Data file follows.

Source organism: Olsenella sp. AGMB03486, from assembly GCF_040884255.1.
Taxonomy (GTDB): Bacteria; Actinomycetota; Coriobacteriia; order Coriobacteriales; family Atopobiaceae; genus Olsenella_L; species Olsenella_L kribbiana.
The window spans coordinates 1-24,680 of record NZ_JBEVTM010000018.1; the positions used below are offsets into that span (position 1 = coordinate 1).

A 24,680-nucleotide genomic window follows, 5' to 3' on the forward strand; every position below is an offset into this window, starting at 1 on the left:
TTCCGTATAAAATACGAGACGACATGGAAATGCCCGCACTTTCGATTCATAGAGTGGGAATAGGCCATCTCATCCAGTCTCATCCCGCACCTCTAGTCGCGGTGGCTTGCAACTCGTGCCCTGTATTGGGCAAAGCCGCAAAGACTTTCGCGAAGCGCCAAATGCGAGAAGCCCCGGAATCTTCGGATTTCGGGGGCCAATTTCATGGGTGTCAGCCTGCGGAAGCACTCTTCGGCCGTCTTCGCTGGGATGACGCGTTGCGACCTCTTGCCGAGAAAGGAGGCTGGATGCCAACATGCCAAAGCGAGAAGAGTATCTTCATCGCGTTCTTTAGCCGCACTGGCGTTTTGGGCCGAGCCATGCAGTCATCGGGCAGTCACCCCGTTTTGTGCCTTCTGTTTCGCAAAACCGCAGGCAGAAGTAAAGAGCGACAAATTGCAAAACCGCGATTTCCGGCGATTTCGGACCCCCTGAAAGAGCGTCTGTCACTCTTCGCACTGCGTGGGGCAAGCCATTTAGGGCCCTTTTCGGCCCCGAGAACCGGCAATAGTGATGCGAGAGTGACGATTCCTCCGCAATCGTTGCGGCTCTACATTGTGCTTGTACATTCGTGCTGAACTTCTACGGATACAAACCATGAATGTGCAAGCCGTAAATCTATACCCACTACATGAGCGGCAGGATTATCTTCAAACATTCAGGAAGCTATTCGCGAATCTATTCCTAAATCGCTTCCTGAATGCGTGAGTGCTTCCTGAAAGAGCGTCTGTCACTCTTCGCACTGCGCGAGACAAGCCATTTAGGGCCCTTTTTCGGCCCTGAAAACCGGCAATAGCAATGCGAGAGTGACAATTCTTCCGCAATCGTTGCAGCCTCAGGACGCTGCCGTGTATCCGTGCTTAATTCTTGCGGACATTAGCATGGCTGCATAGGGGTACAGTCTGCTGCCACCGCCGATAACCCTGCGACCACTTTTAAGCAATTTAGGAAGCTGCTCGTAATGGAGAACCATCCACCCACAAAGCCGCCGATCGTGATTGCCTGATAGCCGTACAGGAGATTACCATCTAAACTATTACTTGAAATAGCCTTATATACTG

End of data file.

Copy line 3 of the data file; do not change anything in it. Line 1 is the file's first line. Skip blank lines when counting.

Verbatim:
The window spans coordinates 1-24,680 of record NZ_JBEVTM010000018.1; the positions used below are offsets into that span (position 1 = coordinate 1).